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Urology Group: Prostate Screening Should Be Offered Beginning at Age 40

Mike Mitka
JAMA. 2009;301(24):2538-2539. doi:10.1001/jama.2009.868.
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Chicago—The controversy swirling around the appropriateness of screening for prostate cancer may have become even more controversial.

At the annual meeting of the American Urological Association (AUA), held here in April, the association released an updated “best practice” statement that calls for offering early detection of and risk assessment for prostate cancer to all asymptomatic men at age 40 years with an estimated life expectancy of more than 10 years. This process would involve determining a baseline prostate-specific antigen (PSA) level to help physicians and patients develop a strategy for monitoring prostate cancer risk. Depending on the baseline reading, such a strategy might involve annual PSA testing and digital rectal examination (DRE) or more infrequent testing (http://www.auanet.org/content/guidelines-and-quality-care/clinical-guidelines/main-reports/psa09.pdf).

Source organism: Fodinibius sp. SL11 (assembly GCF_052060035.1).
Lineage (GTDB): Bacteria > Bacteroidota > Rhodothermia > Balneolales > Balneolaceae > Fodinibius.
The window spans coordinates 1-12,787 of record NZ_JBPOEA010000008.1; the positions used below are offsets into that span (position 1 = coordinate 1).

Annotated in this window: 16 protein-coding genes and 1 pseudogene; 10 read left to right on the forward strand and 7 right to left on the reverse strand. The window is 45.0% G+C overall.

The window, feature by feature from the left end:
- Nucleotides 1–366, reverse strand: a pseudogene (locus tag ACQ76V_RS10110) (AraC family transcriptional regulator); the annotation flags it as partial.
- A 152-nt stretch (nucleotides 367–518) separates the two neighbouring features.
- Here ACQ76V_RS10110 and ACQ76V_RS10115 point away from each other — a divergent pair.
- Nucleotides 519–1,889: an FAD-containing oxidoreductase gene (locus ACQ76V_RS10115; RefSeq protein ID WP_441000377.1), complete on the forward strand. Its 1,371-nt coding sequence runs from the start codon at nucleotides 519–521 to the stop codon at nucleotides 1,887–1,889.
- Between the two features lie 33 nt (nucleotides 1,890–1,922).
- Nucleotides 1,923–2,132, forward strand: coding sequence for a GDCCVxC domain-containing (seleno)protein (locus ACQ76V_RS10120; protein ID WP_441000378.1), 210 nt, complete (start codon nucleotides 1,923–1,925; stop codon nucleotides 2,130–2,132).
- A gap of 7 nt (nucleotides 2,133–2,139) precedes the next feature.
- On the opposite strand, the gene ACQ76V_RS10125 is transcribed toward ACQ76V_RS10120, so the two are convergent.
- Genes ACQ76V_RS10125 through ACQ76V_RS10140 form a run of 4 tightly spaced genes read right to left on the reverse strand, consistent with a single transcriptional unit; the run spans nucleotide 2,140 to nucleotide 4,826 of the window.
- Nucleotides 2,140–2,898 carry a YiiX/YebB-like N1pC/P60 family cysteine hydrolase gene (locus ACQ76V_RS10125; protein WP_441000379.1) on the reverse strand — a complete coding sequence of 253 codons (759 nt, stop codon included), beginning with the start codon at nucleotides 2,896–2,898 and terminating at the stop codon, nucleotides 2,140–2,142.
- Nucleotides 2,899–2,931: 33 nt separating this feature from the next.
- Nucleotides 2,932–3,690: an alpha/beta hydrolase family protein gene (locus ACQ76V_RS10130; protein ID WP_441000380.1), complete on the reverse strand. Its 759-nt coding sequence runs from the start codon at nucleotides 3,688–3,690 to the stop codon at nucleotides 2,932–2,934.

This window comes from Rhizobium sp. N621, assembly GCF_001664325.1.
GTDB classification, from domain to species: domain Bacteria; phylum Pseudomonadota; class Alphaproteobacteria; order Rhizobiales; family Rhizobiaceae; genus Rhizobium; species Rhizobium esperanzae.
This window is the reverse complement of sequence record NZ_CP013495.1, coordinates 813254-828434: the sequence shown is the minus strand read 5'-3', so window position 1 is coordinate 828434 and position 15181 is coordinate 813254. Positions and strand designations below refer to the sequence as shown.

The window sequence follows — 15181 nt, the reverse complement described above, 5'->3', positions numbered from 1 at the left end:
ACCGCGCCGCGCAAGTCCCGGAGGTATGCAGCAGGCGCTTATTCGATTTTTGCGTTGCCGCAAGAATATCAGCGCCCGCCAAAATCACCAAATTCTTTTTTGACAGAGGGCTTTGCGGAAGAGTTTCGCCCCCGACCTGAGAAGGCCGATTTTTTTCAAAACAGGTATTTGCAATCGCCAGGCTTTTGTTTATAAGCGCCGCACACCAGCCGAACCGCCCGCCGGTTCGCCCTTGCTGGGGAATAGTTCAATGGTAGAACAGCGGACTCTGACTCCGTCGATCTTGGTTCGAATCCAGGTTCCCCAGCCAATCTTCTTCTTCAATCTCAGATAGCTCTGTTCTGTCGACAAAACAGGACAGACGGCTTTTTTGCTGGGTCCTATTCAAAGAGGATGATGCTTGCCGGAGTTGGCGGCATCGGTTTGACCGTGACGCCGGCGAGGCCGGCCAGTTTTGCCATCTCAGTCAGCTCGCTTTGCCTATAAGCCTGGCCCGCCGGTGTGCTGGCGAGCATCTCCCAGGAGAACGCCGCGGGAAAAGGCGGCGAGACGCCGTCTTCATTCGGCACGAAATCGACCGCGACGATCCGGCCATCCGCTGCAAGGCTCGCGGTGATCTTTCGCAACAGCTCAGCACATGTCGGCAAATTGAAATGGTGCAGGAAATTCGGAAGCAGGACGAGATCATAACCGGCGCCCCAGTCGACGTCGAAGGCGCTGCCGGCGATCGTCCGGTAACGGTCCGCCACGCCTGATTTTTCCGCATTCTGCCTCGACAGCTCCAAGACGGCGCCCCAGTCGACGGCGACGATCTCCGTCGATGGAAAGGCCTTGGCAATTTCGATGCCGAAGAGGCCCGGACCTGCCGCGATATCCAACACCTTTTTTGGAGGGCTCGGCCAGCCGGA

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Controversy surrounding the appropriateness of prostate cancer screening for asymptomatic men is reflected in the wide divergence of recommendations for such testing by policy-making groups.

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